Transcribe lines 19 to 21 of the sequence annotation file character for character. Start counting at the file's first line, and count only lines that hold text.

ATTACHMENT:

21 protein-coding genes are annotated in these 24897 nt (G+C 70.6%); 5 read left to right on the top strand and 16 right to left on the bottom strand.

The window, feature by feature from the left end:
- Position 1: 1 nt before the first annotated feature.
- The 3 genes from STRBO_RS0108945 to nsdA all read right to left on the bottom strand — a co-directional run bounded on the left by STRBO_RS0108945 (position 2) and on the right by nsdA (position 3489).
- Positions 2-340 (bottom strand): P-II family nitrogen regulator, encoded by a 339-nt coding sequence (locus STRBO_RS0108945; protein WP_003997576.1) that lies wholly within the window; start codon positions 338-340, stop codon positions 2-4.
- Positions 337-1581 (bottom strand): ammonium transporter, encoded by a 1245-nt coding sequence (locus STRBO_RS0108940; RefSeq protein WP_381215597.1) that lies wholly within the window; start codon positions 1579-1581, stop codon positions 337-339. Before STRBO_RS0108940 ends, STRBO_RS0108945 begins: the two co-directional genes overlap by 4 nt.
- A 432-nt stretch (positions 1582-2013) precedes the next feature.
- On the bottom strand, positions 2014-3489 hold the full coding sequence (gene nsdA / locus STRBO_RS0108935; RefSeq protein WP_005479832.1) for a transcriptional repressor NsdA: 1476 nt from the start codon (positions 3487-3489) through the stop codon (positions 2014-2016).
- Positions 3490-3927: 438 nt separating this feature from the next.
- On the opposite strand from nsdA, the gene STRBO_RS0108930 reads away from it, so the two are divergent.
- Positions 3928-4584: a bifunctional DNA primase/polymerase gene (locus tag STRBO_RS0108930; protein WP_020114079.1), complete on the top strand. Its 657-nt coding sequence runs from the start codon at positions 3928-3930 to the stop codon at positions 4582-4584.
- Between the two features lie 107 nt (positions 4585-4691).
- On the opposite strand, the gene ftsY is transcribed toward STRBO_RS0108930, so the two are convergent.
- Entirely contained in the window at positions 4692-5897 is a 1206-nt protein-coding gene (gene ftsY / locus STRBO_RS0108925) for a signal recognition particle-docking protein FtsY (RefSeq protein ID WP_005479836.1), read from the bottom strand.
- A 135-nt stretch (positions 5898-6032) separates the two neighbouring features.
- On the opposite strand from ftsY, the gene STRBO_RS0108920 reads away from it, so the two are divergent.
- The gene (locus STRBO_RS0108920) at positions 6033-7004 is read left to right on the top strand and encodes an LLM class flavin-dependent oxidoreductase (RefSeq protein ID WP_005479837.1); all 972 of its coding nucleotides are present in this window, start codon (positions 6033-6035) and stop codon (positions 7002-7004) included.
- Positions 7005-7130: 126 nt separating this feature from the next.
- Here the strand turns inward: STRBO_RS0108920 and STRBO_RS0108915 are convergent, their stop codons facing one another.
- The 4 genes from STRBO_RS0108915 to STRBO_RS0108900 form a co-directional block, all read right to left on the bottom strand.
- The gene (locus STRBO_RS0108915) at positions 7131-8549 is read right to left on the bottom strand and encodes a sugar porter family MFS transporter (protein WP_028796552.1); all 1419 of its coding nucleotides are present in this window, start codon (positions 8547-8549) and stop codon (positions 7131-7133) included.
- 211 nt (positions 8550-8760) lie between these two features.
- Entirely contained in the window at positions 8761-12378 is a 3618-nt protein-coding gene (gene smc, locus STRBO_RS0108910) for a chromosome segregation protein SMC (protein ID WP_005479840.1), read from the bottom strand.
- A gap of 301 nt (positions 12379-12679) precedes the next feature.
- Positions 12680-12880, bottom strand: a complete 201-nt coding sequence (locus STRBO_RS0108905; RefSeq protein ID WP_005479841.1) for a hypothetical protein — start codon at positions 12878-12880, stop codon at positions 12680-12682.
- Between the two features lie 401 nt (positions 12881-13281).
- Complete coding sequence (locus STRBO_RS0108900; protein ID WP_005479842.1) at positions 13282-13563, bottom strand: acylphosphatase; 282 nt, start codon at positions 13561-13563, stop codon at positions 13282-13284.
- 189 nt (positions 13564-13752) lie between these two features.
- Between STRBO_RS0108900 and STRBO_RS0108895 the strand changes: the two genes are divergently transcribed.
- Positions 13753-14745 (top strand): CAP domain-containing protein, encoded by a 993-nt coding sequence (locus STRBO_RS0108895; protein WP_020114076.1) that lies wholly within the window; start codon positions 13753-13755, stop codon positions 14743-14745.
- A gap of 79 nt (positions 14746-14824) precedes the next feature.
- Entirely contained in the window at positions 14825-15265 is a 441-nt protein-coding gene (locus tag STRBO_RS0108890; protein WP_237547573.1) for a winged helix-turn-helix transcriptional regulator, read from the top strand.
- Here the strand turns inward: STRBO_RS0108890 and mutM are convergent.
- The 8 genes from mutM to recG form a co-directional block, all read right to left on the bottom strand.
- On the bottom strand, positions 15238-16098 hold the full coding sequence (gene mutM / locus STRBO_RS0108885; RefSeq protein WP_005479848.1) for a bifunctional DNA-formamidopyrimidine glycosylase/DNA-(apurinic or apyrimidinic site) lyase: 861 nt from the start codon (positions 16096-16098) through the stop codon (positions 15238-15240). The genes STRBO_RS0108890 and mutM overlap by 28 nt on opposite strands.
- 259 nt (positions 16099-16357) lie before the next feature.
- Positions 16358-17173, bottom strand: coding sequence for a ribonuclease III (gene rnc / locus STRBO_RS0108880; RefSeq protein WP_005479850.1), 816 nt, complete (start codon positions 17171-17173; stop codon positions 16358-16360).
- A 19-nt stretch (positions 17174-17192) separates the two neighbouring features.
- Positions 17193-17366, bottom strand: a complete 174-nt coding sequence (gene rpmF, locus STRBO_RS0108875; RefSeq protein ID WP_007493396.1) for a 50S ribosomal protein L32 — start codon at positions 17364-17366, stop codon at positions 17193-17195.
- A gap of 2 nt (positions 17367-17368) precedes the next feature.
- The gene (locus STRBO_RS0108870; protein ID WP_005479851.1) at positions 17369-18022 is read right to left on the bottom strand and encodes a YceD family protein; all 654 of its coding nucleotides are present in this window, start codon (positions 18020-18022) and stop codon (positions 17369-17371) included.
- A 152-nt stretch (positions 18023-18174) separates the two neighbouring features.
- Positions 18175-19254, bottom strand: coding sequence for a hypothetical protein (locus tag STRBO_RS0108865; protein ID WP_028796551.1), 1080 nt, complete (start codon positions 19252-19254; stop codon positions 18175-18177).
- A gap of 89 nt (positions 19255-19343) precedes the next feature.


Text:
- Here the strand turns inward: STRBO_RS0108920 and STRBO_RS0108915 are convergent, their stop codons facing one another.
- The 4 genes from STRBO_RS0108915 to STRBO_RS0108900 form a co-directional block, all read right to left on the bottom strand.
- The gene (locus STRBO_RS0108915) at positions 7131-8549 is read right to left on the bottom strand and encodes a sugar porter family MFS transporter (protein WP_028796552.1); all 1419 of its coding nucleotides are present in this window, start codon (positions 8547-8549) and stop codon (positions 7131-7133) included.